"The results confirmed that the dahi containing probiotic bacteria Lactobacillus acidophilus and Lactobacillus casei exhibited a significant delaying effect on the progression of diabetes induced by high fructose administration in rats," wrote lead author Hariom Yadav from India's National Dairy Research Institute.
Interest in more exotic probiotic sources has been increasing as consumer awareness and acceptance of probiotics increases. Indeed, kefir, popular in Eastern and Central Europe but increasingly in West European, was recently reported to decrease the allergic response to ovalbumin (egg white) in mice, and offer hope to preventing food allergies (Journal of the Science of Food and Agriculture, doi: 10.1002/jsfa.2649).
Traditionally dahi has been made in the home from cow or buffalo milk, but the present economic boom is creating a middle class, which, in turn, is said to be driving increasing demand for packaged foods.
Dahi, the closest India comes to the Western yoghurt, is not specifically classed as a health food but is more of a basic food in the Indian diet, although the manner in which it is consumed varies. In the North it is consumed for breakfast with paranthas bread, whereas in the South it is mixed with rice or served as a side dish for lunch or dinner.
The new research, published in the journal Nutrition (doi: 10.1016/j.nut.2006.09.002), reports that male albino Wistar rats, fed a fructose solution (21 per cent in water) and low-fat (2.5 per cent) dahi containing Lactobacillus acidophilus and Lactobacillus casei had improved levels of markers for type-2 diabetes.
The rats were divided into three diet groups, one eating the normal control diet (NCG), one fed the diet plus the fructose solution (HFCG) and the last fed the diet plus the fructose solution and supplemented with dahi (DHFG).
After eight weeks of supplementation, the researchers report that fasting blood glucose levels had increased in both fructose-fed groups, compared to control, but this increase was significantly less in the dahi supplemented group (53 versus 16 per cent increases for HFCG and DFCG, respectively.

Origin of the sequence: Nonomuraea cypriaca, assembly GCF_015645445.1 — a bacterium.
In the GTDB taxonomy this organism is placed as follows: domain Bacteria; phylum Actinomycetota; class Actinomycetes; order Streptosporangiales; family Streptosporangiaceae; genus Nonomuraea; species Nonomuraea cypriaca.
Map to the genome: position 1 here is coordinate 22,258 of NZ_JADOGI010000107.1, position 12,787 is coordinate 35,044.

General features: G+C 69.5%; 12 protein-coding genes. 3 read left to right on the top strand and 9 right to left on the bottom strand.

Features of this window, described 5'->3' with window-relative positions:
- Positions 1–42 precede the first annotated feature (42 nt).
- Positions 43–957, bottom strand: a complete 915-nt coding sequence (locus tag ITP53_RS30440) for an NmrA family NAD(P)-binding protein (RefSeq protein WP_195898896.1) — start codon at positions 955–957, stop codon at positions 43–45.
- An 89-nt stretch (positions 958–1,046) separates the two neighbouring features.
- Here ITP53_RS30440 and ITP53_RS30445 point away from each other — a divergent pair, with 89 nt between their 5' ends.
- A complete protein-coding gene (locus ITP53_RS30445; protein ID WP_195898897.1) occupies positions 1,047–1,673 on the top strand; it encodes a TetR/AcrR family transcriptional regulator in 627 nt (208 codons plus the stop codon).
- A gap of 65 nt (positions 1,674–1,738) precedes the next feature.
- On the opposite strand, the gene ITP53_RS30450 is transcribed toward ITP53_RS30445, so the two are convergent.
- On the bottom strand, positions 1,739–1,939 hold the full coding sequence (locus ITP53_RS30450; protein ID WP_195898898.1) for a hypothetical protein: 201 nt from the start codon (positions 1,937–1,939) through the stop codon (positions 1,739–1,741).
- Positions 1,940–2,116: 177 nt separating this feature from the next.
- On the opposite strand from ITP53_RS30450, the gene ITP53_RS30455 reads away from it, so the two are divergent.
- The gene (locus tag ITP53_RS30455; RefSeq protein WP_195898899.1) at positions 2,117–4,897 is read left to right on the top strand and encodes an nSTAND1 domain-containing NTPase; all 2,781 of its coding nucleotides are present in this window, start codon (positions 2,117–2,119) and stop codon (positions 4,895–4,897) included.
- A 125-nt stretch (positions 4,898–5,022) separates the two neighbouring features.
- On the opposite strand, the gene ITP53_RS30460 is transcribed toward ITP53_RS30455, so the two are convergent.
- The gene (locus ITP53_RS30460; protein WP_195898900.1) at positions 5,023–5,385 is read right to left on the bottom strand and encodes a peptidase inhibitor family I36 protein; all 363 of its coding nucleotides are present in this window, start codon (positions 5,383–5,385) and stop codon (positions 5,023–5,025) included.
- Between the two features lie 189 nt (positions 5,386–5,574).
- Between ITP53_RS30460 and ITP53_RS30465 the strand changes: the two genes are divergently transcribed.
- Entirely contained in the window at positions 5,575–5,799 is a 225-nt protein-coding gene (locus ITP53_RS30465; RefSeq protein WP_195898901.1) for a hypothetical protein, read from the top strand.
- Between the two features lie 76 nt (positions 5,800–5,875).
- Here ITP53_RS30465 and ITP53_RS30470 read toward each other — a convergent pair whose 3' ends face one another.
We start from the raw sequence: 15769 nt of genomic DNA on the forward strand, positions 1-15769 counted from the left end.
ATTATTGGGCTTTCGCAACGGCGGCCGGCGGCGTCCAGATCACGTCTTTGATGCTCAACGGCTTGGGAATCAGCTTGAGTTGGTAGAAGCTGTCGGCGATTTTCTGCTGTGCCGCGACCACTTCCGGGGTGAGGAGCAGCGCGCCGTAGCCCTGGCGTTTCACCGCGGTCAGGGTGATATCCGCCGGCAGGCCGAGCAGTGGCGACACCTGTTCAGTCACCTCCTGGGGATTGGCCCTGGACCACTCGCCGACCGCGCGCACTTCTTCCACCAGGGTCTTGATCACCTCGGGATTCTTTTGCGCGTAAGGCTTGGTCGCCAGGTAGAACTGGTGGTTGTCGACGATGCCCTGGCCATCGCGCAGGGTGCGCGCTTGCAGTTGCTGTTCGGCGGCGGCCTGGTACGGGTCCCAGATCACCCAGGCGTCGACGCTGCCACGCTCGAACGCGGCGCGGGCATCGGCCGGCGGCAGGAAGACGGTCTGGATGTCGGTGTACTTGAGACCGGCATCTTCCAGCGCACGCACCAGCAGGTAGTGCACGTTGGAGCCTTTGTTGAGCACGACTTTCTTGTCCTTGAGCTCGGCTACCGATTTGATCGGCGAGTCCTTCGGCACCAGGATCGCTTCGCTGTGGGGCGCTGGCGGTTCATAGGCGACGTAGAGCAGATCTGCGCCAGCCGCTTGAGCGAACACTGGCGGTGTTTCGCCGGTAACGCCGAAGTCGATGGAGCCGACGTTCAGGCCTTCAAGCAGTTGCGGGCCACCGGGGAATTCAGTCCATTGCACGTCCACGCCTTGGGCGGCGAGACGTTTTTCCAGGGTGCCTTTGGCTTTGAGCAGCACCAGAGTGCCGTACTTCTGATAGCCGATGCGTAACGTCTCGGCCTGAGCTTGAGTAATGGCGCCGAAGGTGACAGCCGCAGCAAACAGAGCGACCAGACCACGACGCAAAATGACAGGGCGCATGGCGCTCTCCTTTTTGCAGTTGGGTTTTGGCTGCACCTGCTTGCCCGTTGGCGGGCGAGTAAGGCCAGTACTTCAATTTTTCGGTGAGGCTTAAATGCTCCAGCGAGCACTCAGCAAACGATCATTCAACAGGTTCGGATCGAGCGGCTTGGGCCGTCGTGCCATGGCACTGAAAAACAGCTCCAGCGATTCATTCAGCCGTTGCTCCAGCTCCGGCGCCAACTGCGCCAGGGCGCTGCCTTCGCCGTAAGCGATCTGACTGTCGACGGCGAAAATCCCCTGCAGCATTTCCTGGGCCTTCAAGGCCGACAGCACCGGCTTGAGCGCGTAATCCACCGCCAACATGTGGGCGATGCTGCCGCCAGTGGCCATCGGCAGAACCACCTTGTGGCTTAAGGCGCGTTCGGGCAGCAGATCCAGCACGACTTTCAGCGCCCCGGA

Liver plasma insulin levels also significantly increased (19 per cent) in the HFCG group and 14 per cent higher in the DHFG than in the NCG group.
While plasma lipid levels were significantly higher in the HFCG rats, compared to the control group - total cholesterol (18 per cent), triacylglycerol (45 per cent), and LDL-C (23 per cent), similar values in the dahi-supplemented group were significantly lower - total cholesterol (16 per cent), triacylglycerol (28 per cent), and LDL-C (23 per cent) than the HFCG group, said the researchers.
"Insulin is the leading hormone that regulates blood glucose and fat metabolism, and insulin resistance is a condition in which circulating insulin decreases its response to target tissues, namely skeletal muscle, adipose tissues, and the liver," explained Yadav.
"In the present study, insulin resistance developed by the administration of a high fructose diet, which was significantly inhibited by feeding of dahi. Diabetes-induced dyslipidemia is a common and most prevalent character in type 2 diabetes, which is the leading cause of cardiovascular diseases (CVDs) in diabetic populations," he said.
The mechanism by which dahi may decrease the risk of diabetes may be multiple and complementary, suggest the researchers, and significant further studies are needed to investigate if such observations are also observed in a human populations in free-living conditions.
"The probiotic dahi-supplemented diet significantly delayed the onset of glucose intolerance, hyperglycemia, hyperinsulinemia, dyslipidemia, and oxidative stress in high fructose-induced diabetic rats, indicating a lower risk of diabetes and its complications," they concluded.
An estimated 19 million people are affected by diabetes in the EU 25, equal to four per cent of the total population. This figure is projected to increase to 26 million by 2030.
In the US, there are over 20 million people with diabetes, equal to seven per cent of the population. The total costs are thought to be as much as $132bn, with $92bn being direct costs from medication, according to 2002 American Diabetes Association figures.